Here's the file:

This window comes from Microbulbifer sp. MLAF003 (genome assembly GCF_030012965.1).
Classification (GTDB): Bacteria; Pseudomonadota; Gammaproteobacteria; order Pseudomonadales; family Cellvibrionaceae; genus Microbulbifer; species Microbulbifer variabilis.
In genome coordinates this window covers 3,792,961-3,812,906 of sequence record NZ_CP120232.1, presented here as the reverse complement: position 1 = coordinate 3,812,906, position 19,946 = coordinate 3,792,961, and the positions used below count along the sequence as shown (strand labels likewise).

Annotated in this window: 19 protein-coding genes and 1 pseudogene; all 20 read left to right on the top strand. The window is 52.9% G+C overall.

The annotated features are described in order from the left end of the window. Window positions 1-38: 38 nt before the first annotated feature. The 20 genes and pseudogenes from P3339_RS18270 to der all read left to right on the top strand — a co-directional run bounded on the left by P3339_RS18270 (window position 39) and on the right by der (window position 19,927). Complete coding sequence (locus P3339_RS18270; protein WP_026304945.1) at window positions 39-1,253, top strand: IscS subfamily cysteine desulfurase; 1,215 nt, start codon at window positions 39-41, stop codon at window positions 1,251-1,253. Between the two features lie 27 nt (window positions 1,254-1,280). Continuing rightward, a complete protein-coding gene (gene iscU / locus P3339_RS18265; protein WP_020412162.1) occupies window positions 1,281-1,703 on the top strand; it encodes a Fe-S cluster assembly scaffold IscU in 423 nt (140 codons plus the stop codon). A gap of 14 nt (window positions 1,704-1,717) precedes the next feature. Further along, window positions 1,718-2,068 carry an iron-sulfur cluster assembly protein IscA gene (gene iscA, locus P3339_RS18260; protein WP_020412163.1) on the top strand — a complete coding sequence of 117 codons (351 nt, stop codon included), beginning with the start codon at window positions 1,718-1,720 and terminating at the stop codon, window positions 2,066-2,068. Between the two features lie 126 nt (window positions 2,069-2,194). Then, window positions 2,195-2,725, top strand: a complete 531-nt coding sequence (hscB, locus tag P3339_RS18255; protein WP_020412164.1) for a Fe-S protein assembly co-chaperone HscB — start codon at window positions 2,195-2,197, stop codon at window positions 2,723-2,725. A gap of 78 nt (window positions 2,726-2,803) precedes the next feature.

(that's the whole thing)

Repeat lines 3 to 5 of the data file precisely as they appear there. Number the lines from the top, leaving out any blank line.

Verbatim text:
In genome coordinates this window covers 3,792,961-3,812,906 of sequence record NZ_CP120232.1, presented here as the reverse complement: position 1 = coordinate 3,812,906, position 19,946 = coordinate 3,792,961, and the positions used below count along the sequence as shown (strand labels likewise).

Annotated in this window: 19 protein-coding genes and 1 pseudogene; all 20 read left to right on the top strand. The window is 52.9% G+C overall.

The annotated features are described in order from the left end of the window. Window positions 1-38: 38 nt before the first annotated feature. The 20 genes and pseudogenes from P3339_RS18270 to der all read left to right on the top strand — a co-directional run bounded on the left by P3339_RS18270 (window position 39) and on the right by der (window position 19,927). Complete coding sequence (locus P3339_RS18270; protein WP_026304945.1) at window positions 39-1,253, top strand: IscS subfamily cysteine desulfurase; 1,215 nt, start codon at window positions 39-41, stop codon at window positions 1,251-1,253. Between the two features lie 27 nt (window positions 1,254-1,280). Continuing rightward, a complete protein-coding gene (gene iscU / locus P3339_RS18265; protein WP_020412162.1) occupies window positions 1,281-1,703 on the top strand; it encodes a Fe-S cluster assembly scaffold IscU in 423 nt (140 codons plus the stop codon). A gap of 14 nt (window positions 1,704-1,717) precedes the next feature. Further along, window positions 1,718-2,068 carry an iron-sulfur cluster assembly protein IscA gene (gene iscA, locus P3339_RS18260; protein WP_020412163.1) on the top strand — a complete coding sequence of 117 codons (351 nt, stop codon included), beginning with the start codon at window positions 1,718-1,720 and terminating at the stop codon, window positions 2,066-2,068. Between the two features lie 126 nt (window positions 2,069-2,194). Then, window positions 2,195-2,725, top strand: a complete 531-nt coding sequence (hscB, locus tag P3339_RS18255; protein WP_020412164.1) for a Fe-S protein assembly co-chaperone HscB — start codon at window positions 2,195-2,197, stop codon at window positions 2,723-2,725. A gap of 78 nt (window positions 2,726-2,803) precedes the next feature.